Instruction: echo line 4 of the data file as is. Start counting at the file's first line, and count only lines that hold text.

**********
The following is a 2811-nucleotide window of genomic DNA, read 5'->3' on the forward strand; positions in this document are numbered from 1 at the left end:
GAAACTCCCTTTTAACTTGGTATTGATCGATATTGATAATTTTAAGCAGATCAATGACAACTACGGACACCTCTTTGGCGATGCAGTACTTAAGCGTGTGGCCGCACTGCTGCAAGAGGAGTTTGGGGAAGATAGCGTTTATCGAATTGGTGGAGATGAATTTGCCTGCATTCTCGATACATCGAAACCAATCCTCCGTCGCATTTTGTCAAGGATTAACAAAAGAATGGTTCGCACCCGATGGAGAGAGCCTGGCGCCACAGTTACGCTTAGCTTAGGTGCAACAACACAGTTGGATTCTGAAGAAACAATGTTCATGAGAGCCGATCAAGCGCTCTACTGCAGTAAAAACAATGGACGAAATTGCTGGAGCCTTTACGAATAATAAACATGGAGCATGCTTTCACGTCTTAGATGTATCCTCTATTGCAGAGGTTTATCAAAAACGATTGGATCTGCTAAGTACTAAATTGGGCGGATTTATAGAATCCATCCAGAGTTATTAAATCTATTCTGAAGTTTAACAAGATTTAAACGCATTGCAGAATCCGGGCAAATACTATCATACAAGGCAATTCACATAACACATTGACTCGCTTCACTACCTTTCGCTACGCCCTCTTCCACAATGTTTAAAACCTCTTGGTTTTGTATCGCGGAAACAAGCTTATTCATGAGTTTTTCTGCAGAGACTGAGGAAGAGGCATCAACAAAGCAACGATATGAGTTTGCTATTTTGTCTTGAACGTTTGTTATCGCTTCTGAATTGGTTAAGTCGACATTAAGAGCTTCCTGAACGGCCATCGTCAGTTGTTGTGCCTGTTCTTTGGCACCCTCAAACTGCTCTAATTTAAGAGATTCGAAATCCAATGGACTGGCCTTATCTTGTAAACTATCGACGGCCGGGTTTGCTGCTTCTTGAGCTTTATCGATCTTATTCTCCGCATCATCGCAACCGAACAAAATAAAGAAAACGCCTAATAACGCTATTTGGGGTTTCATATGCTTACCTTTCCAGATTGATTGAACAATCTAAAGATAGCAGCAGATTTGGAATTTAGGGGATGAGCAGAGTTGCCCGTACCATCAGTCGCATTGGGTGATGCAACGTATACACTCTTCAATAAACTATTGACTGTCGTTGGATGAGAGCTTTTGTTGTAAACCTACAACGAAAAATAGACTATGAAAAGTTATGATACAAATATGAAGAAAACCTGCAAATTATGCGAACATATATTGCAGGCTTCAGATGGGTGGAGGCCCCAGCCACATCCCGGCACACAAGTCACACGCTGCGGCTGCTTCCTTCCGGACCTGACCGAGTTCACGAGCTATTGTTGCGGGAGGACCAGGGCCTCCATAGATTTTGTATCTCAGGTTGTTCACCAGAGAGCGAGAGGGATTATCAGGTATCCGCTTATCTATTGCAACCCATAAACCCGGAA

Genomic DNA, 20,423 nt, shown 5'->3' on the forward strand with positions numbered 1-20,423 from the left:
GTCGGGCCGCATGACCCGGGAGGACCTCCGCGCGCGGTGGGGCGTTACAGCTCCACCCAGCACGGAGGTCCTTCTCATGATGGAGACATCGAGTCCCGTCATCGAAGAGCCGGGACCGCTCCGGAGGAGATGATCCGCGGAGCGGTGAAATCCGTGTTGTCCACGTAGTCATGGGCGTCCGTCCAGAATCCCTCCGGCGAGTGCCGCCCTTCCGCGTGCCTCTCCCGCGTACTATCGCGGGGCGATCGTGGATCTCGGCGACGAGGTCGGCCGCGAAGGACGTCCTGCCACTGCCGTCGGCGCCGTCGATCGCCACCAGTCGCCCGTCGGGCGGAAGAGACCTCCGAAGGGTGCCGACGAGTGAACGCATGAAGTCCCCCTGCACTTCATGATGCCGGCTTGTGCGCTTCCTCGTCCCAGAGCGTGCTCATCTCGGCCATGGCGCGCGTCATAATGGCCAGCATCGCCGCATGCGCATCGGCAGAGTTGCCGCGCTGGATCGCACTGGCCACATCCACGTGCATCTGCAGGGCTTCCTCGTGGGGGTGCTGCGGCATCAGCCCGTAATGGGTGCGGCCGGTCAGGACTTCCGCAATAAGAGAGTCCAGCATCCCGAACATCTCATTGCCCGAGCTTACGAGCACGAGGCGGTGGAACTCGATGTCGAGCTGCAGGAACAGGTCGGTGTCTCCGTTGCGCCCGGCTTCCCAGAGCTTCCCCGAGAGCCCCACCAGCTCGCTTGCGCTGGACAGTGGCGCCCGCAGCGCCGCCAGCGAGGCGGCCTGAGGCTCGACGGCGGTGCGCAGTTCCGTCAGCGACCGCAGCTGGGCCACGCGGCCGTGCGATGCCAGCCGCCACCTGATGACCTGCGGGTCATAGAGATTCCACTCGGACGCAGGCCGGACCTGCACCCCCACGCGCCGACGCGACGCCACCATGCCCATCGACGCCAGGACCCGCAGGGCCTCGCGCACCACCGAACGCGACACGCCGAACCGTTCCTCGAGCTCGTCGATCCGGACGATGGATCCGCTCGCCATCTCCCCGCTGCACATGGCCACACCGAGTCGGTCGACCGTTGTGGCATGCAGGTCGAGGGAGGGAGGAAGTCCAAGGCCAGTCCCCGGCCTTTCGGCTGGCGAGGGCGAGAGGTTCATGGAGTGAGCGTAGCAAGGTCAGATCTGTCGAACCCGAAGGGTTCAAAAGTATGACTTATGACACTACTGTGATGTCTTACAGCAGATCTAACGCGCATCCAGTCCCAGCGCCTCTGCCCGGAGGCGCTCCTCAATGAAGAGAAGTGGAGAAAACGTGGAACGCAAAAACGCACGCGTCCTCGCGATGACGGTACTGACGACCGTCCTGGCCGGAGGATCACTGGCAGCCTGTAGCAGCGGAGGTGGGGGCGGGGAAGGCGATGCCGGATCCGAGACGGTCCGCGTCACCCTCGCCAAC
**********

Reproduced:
GTCGGGCCGCATGACCCGGGAGGACCTCCGCGCGCGGTGGGGCGTTACAGCTCCACCCAGCACGGAGGTCCTTCTCATGATGGAGACATCGAGTCCCGTCATCGAAGAGCCGGGACCGCTCCGGAGGAGATGATCCGCGGAGCGGTGAAATCCGTGTTGTCCACGTAGTCATGGGCGTCCGTCCAGAATCCCTCCGGCGAGTGCCGCCCTTCCGCGTGCCTCTCCCGCGTACTATCGCGGGGCGATCGTGGATCTCGGCGACGAGGTCGGCCGCGAAGGACGTCCTGCCACTGCCGTCGGCGCCGTCGATCGCCACCAGTCGCCCGTCGGGCGGAAGAGACCTCCGAAGGGTGCCGACGAGTGAACGCATGAAGTCCCCCTGCACTTCATGATGCCGGCTTGTGCGCTTCCTCGTCCCAGAGCGTGCTCATCTCGGCCATGGCGCGCGTCATAATGGCCAGCATCGCCGCATGCGCATCGGCAGAGTTGCCGCGCTGGATCGCACTGGCCACATCCACGTGCATCTGCAGGGCTTCCTCGTGGGGGTGCTGCGGCATCAGCCCGTAATGGGTGCGGCCGGTCAGGACTTCCGCAATAAGAGAGTCCAGCATCCCGAACATCTCATTGCCCGAGCTTACGAGCACGAGGCGGTGGAACTCGATGTCGAGCTGCAGGAACAGGTCGGTGTCTCCGTTGCGCCCGGCTTCCCAGAGCTTCCCCGAGAGCCCCACCAGCTCGCTTGCGCTGGACAGTGGCGCCCGCAGCGCCGCCAGCGAGGCGGCCTGAGGCTCGACGGCGGTGCGCAGTTCCGTCAGCGACCGCAGCTGGGCCACGCGGCCGTGCGATGCCAGCCGCCACCTGATGACCTGCGGGTCATAGAGATTCCACTCGGACGCAGGCCGGACCTGCACCCCCACGCGCCGACGCGACGCCACCATGCCCATCGACGCCAGGACCCGCAGGGCCTCGCGCACCACCGAACGCGACACGCCGAACCGTTCCTCGAGCTCGTCGATCCGGACGATGGATCCGCTCGCCATCTCCCCGCTGCACATGGCCACACCGAGTCGGTCGACCGTTGTGGCATGCAGGTCGAGGGAGGGAGGAAGTCCAAGGCCAGTCCCCGGCCTTTCGGCTGGCGAGGGCGAGAGGTTCATGGAGTGAGCGTAGCAAGGTCAGATCTGTCGAACCCGAAGGGTTCAAAAGTATGACTTATGACACTACTGTGATGTCTTACAGCAGATCTAACGCGCATCCAGTCCCAGCGCCTCTGCCCGGAGGCGCTCCTCAATGAAGAGAAGTGGAGAAAACGTGGAACGCAAAAACGCACGCGTCCTCGCGATGACGGTACTGACGACCGTCCTGGCCGGAGGATCACTGGCAGCCTGTAGCAGCGGAGGTGGGGGCGGGGAAGGCGATGCCGGATCCGAGACGGTCCGCGTCACCCTCGCCAAC